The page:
Cancer is a difficult disease to treat because it's a personal disease. Each case is unique and based on a combination of environmental and genetic factors. Conventional chemotherapy employs treatment with one or more drugs, assuming that these medicines are able to both "diagnose" and "treat" the affected cells. Many of the side effects experienced by chemotherapy patients are due to the fact that the drugs they are taking aren't selective enough. For instance, taking a drug that targets fast-growing tumor cells frequently results in hair loss, because cells in the hair follicle are among some of the fastest growing in the body. When it comes down to it, these drugs get the diagnosis wrong.
But what if we had cancer treatments that worked more like a computer program, which can perform actions based on conditional statements? Then, a treatment would kill a cell if --and only if-- the cell had been diagnosed with a mutation. Only the defective cells would be destroyed, virtually eliminating unwanted side effects.
With support from the National Science Foundation (NSF), researchers at the California Institute of Technology have created conditional small RNA molecules to perform this task. Their strategy uses characteristics that are built into our DNA and RNA to separate the diagnosis and treatment steps.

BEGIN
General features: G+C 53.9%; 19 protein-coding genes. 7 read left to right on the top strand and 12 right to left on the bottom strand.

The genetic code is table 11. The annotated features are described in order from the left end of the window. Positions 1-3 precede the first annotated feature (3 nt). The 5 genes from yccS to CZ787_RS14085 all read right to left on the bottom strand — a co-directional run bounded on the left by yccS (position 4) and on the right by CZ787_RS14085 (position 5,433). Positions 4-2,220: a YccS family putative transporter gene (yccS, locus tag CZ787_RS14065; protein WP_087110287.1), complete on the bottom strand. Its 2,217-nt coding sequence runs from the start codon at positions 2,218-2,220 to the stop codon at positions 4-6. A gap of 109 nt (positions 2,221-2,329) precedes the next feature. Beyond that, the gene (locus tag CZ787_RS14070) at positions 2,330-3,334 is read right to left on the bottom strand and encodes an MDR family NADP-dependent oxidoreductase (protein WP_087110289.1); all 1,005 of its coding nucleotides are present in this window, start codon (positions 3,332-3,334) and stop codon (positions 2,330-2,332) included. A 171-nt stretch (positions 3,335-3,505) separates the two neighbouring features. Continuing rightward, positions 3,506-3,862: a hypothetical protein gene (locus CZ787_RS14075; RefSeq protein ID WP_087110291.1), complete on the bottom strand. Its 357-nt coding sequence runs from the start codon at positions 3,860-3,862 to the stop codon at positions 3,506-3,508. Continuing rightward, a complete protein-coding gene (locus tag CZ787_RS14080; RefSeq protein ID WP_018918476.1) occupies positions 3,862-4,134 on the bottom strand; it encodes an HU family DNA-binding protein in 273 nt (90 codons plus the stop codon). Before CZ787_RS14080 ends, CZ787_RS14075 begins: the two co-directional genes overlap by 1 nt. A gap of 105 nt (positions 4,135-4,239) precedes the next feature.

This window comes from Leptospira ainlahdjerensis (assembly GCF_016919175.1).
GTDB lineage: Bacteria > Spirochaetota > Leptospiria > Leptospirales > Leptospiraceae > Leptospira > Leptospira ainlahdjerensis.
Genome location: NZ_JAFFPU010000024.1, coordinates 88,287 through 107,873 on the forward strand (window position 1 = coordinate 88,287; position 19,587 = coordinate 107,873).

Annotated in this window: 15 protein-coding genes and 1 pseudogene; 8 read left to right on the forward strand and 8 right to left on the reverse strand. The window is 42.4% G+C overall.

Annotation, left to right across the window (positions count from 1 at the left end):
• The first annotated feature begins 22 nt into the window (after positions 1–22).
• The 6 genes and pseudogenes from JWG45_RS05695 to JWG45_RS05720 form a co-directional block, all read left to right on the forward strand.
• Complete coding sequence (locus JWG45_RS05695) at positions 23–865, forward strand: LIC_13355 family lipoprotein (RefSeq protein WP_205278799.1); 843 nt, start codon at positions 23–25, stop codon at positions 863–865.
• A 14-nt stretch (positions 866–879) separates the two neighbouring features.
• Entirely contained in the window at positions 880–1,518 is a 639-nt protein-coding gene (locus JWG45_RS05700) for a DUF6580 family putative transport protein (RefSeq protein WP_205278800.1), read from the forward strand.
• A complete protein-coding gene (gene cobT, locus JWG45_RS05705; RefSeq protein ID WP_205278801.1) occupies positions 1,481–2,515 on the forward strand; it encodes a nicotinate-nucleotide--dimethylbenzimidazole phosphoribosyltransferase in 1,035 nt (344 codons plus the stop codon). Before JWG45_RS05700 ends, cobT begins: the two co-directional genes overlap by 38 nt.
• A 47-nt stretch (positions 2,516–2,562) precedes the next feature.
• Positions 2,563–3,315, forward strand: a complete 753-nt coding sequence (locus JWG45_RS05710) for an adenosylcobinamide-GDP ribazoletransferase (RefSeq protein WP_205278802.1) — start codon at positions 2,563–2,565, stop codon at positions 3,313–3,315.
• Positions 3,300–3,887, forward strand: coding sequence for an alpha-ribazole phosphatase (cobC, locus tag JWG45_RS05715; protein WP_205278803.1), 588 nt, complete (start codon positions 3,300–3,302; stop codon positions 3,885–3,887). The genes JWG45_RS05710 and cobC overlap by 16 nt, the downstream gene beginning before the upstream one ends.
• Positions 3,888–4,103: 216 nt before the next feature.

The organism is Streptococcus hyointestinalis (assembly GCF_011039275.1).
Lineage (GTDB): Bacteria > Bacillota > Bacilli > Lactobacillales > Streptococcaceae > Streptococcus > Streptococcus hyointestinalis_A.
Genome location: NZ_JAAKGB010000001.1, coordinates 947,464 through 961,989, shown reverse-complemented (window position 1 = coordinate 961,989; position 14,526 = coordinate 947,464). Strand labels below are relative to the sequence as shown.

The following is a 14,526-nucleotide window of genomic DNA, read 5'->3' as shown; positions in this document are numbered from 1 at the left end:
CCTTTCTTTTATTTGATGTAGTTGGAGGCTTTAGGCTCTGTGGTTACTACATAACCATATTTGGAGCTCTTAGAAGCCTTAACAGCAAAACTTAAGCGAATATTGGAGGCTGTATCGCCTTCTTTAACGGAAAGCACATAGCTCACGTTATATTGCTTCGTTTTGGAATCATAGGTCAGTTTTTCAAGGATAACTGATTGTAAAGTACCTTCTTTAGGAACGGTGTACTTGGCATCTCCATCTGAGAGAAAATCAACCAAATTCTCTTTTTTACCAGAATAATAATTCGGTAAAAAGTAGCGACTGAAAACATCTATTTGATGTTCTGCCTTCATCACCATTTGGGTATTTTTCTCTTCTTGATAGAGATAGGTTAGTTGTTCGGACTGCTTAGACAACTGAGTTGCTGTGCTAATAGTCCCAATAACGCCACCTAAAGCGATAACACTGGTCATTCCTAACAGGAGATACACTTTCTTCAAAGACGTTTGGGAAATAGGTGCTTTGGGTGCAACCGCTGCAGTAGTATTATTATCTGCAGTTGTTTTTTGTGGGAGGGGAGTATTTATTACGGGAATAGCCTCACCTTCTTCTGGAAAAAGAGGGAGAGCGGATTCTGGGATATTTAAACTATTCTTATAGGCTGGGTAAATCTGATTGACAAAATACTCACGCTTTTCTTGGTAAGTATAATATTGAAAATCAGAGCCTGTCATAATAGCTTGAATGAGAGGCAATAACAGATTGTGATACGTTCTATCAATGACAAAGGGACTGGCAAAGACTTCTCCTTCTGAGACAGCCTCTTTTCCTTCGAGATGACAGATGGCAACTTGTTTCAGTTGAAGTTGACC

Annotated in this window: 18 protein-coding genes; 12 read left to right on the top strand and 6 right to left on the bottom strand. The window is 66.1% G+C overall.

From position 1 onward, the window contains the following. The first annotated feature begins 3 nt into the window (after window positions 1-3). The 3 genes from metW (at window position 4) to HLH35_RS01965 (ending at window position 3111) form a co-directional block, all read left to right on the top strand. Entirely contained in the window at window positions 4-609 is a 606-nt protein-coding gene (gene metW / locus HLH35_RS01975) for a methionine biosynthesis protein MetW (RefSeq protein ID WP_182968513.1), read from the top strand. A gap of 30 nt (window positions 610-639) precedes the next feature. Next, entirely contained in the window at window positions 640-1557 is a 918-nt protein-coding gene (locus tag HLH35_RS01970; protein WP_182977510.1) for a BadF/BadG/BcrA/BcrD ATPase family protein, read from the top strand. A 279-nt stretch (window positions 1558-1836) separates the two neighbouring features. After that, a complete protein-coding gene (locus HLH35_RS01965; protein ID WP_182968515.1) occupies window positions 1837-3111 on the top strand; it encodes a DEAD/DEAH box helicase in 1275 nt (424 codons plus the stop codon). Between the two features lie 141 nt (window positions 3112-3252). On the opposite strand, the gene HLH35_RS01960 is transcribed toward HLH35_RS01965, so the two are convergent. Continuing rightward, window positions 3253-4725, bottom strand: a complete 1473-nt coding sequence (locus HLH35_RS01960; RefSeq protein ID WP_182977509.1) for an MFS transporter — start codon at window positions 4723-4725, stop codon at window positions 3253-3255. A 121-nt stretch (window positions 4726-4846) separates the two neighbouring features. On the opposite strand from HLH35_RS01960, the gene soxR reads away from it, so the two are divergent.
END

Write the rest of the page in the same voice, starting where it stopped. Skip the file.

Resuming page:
"The molecules are able to detect a mutation within a cancer cell, and then change conformation to activate a therapeutic response in the cancer cell, while remaining inactive in cells that lack the cancer mutation," claims Niles Pierce, co-author of a recent study which appears in the September 6 issue of Proceedings of the National Academy of Sciences (PNAS).
This work is part of the Molecular Programming Project, funded by NSF's Directorate for Computer & Information Science & Engineering. One of the goals of the project is to increase understanding of how information can be stored and processed by
|Contact: Lisa Van Pay|
National Science Foundation